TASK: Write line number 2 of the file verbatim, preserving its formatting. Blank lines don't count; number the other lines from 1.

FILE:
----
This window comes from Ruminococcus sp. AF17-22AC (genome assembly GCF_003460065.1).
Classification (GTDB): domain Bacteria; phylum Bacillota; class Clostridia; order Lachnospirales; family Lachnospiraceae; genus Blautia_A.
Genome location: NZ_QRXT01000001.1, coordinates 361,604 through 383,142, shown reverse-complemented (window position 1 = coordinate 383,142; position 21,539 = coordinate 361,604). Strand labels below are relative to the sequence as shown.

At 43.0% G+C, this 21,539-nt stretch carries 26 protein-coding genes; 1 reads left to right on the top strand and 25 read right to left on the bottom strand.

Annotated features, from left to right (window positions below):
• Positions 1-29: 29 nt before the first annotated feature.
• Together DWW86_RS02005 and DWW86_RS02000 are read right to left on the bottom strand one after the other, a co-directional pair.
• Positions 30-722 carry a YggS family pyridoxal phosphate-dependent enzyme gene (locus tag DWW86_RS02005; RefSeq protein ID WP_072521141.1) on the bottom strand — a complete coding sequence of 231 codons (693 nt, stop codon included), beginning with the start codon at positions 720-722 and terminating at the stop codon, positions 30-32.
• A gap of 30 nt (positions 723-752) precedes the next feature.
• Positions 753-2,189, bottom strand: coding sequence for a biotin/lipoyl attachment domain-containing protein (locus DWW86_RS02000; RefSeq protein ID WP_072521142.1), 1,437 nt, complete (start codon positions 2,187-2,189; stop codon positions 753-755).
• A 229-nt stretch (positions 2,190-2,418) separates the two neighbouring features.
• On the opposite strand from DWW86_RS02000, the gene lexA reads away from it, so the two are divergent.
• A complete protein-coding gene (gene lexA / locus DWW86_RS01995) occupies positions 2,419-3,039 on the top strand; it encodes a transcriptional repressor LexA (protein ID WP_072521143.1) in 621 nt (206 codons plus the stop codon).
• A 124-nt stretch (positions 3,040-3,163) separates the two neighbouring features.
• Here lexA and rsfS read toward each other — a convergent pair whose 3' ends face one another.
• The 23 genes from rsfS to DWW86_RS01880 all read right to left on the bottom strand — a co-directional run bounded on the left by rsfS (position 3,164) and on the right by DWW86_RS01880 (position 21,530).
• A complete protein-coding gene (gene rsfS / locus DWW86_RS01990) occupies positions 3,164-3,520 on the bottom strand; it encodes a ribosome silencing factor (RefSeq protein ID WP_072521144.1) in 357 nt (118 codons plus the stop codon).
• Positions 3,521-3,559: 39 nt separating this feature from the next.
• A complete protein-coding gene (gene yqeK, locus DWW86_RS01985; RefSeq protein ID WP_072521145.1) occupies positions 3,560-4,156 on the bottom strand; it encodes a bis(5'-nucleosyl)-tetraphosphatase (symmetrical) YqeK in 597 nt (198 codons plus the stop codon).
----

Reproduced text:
Classification (GTDB): domain Bacteria; phylum Bacillota; class Clostridia; order Lachnospirales; family Lachnospiraceae; genus Blautia_A.